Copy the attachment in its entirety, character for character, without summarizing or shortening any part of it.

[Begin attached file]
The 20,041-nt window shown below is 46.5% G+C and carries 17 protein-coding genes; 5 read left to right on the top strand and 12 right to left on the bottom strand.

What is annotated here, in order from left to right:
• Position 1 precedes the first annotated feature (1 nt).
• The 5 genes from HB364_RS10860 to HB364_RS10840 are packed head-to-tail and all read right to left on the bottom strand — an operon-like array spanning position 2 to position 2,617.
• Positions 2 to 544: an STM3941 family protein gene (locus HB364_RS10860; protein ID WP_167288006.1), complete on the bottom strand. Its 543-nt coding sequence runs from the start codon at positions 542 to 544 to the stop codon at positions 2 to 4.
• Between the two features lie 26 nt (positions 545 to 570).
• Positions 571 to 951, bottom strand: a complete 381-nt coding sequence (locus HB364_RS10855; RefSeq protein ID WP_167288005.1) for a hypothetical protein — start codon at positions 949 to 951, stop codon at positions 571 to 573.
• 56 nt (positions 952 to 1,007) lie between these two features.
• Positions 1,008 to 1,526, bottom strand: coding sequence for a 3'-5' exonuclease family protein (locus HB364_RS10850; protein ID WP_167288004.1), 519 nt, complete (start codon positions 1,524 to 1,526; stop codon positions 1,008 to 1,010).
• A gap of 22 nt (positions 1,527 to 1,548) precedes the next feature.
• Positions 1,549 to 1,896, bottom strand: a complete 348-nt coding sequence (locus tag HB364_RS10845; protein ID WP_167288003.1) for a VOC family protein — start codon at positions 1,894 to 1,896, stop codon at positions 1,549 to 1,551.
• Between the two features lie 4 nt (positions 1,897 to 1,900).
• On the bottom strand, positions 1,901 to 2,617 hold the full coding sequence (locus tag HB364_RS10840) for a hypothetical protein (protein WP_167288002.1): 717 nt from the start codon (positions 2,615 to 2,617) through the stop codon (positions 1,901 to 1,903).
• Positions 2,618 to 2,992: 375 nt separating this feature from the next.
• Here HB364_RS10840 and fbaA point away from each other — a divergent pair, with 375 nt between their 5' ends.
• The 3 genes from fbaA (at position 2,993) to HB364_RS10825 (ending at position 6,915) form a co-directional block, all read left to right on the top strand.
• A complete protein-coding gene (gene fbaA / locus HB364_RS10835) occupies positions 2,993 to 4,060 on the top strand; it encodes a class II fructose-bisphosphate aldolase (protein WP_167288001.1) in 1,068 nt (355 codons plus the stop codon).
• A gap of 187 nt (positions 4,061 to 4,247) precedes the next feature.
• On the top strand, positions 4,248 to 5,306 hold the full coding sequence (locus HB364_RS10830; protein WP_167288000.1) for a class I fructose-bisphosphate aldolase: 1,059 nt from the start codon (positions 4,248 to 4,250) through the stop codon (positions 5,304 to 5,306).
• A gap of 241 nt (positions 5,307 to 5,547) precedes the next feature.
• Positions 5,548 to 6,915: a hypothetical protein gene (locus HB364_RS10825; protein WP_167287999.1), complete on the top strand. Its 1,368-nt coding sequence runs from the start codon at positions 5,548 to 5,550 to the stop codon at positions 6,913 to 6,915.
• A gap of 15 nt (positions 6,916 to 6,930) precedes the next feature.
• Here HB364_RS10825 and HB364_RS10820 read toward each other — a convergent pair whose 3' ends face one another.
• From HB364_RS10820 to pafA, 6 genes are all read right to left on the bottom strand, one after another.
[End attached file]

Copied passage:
The 20,041-nt window shown below is 46.5% G+C and carries 17 protein-coding genes; 5 read left to right on the top strand and 12 right to left on the bottom strand.

What is annotated here, in order from left to right:
• Position 1 precedes the first annotated feature (1 nt).
• The 5 genes from HB364_RS10860 to HB364_RS10840 are packed head-to-tail and all read right to left on the bottom strand — an operon-like array spanning position 2 to position 2,617.
• Positions 2 to 544: an STM3941 family protein gene (locus HB364_RS10860; protein ID WP_167288006.1), complete on the bottom strand. Its 543-nt coding sequence runs from the start codon at positions 542 to 544 to the stop codon at positions 2 to 4.
• Between the two features lie 26 nt (positions 545 to 570).
• Positions 571 to 951, bottom strand: a complete 381-nt coding sequence (locus HB364_RS10855; RefSeq protein ID WP_167288005.1) for a hypothetical protein — start codon at positions 949 to 951, stop codon at positions 571 to 573.
• 56 nt (positions 952 to 1,007) lie between these two features.
• Positions 1,008 to 1,526, bottom strand: coding sequence for a 3'-5' exonuclease family protein (locus HB364_RS10850; protein ID WP_167288004.1), 519 nt, complete (start codon positions 1,524 to 1,526; stop codon positions 1,008 to 1,010).
• A gap of 22 nt (positions 1,527 to 1,548) precedes the next feature.
• Positions 1,549 to 1,896, bottom strand: a complete 348-nt coding sequence (locus tag HB364_RS10845; protein ID WP_167288003.1) for a VOC family protein — start codon at positions 1,894 to 1,896, stop codon at positions 1,549 to 1,551.
• Between the two features lie 4 nt (positions 1,897 to 1,900).
• On the bottom strand, positions 1,901 to 2,617 hold the full coding sequence (locus tag HB364_RS10840) for a hypothetical protein (protein WP_167288002.1): 717 nt from the start codon (positions 2,615 to 2,617) through the stop codon (positions 1,901 to 1,903).
• Positions 2,618 to 2,992: 375 nt separating this feature from the next.
• Here HB364_RS10840 and fbaA point away from each other — a divergent pair, with 375 nt between their 5' ends.
• The 3 genes from fbaA (at position 2,993) to HB364_RS10825 (ending at position 6,915) form a co-directional block, all read left to right on the top strand.
• A complete protein-coding gene (gene fbaA / locus HB364_RS10835) occupies positions 2,993 to 4,060 on the top strand; it encodes a class II fructose-bisphosphate aldolase (protein WP_167288001.1) in 1,068 nt (355 codons plus the stop codon).
• A gap of 187 nt (positions 4,061 to 4,247) precedes the next feature.
• On the top strand, positions 4,248 to 5,306 hold the full coding sequence (locus HB364_RS10830; protein WP_167288000.1) for a class I fructose-bisphosphate aldolase: 1,059 nt from the start codon (positions 4,248 to 4,250) through the stop codon (positions 5,304 to 5,306).
• A gap of 241 nt (positions 5,307 to 5,547) precedes the next feature.
• Positions 5,548 to 6,915: a hypothetical protein gene (locus HB364_RS10825; protein WP_167287999.1), complete on the top strand. Its 1,368-nt coding sequence runs from the start codon at positions 5,548 to 5,550 to the stop codon at positions 6,913 to 6,915.
• A gap of 15 nt (positions 6,916 to 6,930) precedes the next feature.
• Here HB364_RS10825 and HB364_RS10820 read toward each other — a convergent pair whose 3' ends face one another.
• From HB364_RS10820 to pafA, 6 genes are all read right to left on the bottom strand, one after another.